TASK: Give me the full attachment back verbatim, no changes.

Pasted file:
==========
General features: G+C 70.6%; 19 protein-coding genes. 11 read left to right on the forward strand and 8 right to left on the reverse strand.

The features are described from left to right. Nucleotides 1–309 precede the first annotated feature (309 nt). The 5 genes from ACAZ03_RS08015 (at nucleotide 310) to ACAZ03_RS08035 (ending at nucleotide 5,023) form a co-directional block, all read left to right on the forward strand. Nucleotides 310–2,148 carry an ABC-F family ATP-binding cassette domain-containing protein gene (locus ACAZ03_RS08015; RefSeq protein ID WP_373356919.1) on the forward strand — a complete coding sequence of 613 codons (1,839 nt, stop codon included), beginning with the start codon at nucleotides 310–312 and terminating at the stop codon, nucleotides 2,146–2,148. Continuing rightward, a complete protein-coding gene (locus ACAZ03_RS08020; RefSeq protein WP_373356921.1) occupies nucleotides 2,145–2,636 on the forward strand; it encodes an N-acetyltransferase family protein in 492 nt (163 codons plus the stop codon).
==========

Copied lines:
General features: G+C 70.6%; 19 protein-coding genes. 11 read left to right on the forward strand and 8 right to left on the reverse strand.

The features are described from left to right. Nucleotides 1–309 precede the first annotated feature (309 nt). The 5 genes from ACAZ03_RS08015 (at nucleotide 310) to ACAZ03_RS08035 (ending at nucleotide 5,023) form a co-directional block, all read left to right on the forward strand. Nucleotides 310–2,148 carry an ABC-F family ATP-binding cassette domain-containing protein gene (locus ACAZ03_RS08015; RefSeq protein ID WP_373356919.1) on the forward strand — a complete coding sequence of 613 codons (1,839 nt, stop codon included), beginning with the start codon at nucleotides 310–312 and terminating at the stop codon, nucleotides 2,146–2,148. Continuing rightward, a complete protein-coding gene (locus ACAZ03_RS08020; RefSeq protein WP_373356921.1) occupies nucleotides 2,145–2,636 on the forward strand; it encodes an N-acetyltransferase family protein in 492 nt (163 codons plus the stop codon).